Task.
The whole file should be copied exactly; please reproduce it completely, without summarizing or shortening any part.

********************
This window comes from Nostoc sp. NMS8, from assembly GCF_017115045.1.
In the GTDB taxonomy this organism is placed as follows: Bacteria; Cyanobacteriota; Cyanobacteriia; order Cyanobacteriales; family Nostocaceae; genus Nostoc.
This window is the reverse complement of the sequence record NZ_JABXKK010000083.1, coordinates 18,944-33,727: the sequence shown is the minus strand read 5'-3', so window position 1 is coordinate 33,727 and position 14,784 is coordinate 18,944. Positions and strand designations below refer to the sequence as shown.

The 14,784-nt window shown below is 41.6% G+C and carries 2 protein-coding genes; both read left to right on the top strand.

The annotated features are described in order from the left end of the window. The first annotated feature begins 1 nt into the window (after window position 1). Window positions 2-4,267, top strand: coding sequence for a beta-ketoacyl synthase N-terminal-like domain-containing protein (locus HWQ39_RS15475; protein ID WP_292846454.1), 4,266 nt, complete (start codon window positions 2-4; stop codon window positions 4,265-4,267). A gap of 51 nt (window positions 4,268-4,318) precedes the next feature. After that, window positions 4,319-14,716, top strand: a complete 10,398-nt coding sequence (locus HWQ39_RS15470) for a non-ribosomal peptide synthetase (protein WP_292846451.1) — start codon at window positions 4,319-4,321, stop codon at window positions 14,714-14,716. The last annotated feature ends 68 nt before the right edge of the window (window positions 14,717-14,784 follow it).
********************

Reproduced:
This window comes from Nostoc sp. NMS8, from assembly GCF_017115045.1.
In the GTDB taxonomy this organism is placed as follows: Bacteria; Cyanobacteriota; Cyanobacteriia; order Cyanobacteriales; family Nostocaceae; genus Nostoc.
This window is the reverse complement of the sequence record NZ_JABXKK010000083.1, coordinates 18,944-33,727: the sequence shown is the minus strand read 5'-3', so window position 1 is coordinate 33,727 and position 14,784 is coordinate 18,944. Positions and strand designations below refer to the sequence as shown.

The 14,784-nt window shown below is 41.6% G+C and carries 2 protein-coding genes; both read left to right on the top strand.

The annotated features are described in order from the left end of the window. The first annotated feature begins 1 nt into the window (after window position 1). Window positions 2-4,267, top strand: coding sequence for a beta-ketoacyl synthase N-terminal-like domain-containing protein (locus HWQ39_RS15475; protein ID WP_292846454.1), 4,266 nt, complete (start codon window positions 2-4; stop codon window positions 4,265-4,267). A gap of 51 nt (window positions 4,268-4,318) precedes the next feature. After that, window positions 4,319-14,716, top strand: a complete 10,398-nt coding sequence (locus HWQ39_RS15470) for a non-ribosomal peptide synthetase (protein WP_292846451.1) — start codon at window positions 4,319-4,321, stop codon at window positions 14,714-14,716. The last annotated feature ends 68 nt before the right edge of the window (window positions 14,717-14,784 follow it).